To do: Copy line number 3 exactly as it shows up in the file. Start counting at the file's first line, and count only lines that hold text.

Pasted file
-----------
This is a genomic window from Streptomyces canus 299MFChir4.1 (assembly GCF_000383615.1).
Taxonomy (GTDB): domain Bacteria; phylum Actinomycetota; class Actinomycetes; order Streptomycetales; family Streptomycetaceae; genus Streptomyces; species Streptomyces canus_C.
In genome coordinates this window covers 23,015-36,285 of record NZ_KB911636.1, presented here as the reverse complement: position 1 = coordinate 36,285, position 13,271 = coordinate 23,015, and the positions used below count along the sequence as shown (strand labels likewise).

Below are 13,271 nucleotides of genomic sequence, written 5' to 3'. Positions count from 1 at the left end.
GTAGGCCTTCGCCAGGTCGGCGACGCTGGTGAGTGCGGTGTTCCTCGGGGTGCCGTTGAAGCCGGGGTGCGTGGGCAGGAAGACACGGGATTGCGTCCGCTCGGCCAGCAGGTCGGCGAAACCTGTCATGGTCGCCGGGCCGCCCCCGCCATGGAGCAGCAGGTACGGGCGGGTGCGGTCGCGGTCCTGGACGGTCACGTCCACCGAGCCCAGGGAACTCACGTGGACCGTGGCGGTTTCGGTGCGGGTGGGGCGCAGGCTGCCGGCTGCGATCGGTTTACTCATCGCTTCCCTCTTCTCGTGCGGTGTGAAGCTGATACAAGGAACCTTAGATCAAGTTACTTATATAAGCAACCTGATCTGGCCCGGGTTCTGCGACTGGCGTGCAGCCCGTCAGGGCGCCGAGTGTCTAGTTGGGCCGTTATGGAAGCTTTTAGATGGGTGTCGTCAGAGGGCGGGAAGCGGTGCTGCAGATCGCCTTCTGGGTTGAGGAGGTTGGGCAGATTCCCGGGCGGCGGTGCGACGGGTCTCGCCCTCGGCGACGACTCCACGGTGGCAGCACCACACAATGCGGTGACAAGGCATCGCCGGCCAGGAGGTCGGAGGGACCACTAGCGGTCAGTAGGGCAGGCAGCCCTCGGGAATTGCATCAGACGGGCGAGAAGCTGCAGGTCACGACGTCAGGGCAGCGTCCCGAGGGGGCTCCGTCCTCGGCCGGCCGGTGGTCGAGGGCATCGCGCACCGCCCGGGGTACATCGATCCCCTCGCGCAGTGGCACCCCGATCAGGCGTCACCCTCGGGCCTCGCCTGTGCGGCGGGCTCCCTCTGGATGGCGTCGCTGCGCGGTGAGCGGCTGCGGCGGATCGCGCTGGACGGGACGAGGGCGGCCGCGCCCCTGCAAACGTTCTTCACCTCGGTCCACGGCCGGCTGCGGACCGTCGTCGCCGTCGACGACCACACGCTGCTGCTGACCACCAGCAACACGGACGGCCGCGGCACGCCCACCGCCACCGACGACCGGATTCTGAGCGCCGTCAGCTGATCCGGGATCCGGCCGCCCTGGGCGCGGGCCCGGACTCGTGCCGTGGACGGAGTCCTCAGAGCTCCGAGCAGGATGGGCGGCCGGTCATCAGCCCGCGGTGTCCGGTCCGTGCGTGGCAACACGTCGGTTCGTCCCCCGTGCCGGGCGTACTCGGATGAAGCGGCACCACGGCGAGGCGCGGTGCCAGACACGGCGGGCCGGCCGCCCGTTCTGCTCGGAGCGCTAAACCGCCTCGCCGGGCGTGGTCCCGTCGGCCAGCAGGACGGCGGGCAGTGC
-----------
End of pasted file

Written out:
In genome coordinates this window covers 23,015-36,285 of record NZ_KB911636.1, presented here as the reverse complement: position 1 = coordinate 36,285, position 13,271 = coordinate 23,015, and the positions used below count along the sequence as shown (strand labels likewise).